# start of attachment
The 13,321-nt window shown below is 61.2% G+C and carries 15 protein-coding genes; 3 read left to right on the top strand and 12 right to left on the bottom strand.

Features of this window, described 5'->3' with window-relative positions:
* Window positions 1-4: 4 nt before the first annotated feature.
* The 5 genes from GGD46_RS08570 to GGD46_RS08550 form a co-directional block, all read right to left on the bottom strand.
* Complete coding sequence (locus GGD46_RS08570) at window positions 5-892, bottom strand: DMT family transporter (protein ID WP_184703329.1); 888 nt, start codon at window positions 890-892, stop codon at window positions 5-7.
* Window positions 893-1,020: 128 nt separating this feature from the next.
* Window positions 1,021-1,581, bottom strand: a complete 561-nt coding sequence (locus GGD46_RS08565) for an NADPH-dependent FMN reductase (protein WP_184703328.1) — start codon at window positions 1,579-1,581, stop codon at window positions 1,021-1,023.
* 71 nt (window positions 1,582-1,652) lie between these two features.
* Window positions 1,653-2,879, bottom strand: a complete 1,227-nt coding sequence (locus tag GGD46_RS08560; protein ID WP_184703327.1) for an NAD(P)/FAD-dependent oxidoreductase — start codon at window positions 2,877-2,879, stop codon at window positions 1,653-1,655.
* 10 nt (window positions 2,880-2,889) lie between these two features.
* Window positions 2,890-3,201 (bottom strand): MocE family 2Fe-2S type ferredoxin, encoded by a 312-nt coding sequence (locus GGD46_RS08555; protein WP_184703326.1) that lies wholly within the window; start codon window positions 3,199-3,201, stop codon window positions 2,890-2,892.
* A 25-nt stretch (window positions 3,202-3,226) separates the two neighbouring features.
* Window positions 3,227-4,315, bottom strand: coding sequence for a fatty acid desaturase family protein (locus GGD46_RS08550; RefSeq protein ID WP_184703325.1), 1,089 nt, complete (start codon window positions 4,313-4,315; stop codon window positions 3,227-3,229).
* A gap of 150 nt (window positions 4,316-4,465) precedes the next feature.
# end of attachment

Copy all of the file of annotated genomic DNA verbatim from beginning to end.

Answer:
The 13,321-nt window shown below is 61.2% G+C and carries 15 protein-coding genes; 3 read left to right on the top strand and 12 right to left on the bottom strand.

Features of this window, described 5'->3' with window-relative positions:
* Window positions 1-4: 4 nt before the first annotated feature.
* The 5 genes from GGD46_RS08570 to GGD46_RS08550 form a co-directional block, all read right to left on the bottom strand.
* Complete coding sequence (locus GGD46_RS08570) at window positions 5-892, bottom strand: DMT family transporter (protein ID WP_184703329.1); 888 nt, start codon at window positions 890-892, stop codon at window positions 5-7.
* Window positions 893-1,020: 128 nt separating this feature from the next.
* Window positions 1,021-1,581, bottom strand: a complete 561-nt coding sequence (locus GGD46_RS08565) for an NADPH-dependent FMN reductase (protein WP_184703328.1) — start codon at window positions 1,579-1,581, stop codon at window positions 1,021-1,023.
* 71 nt (window positions 1,582-1,652) lie between these two features.
* Window positions 1,653-2,879, bottom strand: a complete 1,227-nt coding sequence (locus tag GGD46_RS08560; protein ID WP_184703327.1) for an NAD(P)/FAD-dependent oxidoreductase — start codon at window positions 2,877-2,879, stop codon at window positions 1,653-1,655.
* 10 nt (window positions 2,880-2,889) lie between these two features.
* Window positions 2,890-3,201 (bottom strand): MocE family 2Fe-2S type ferredoxin, encoded by a 312-nt coding sequence (locus GGD46_RS08555; protein WP_184703326.1) that lies wholly within the window; start codon window positions 3,199-3,201, stop codon window positions 2,890-2,892.
* A 25-nt stretch (window positions 3,202-3,226) separates the two neighbouring features.
* Window positions 3,227-4,315, bottom strand: coding sequence for a fatty acid desaturase family protein (locus GGD46_RS08550; RefSeq protein ID WP_184703325.1), 1,089 nt, complete (start codon window positions 4,313-4,315; stop codon window positions 3,227-3,229).
* A gap of 150 nt (window positions 4,316-4,465) precedes the next feature.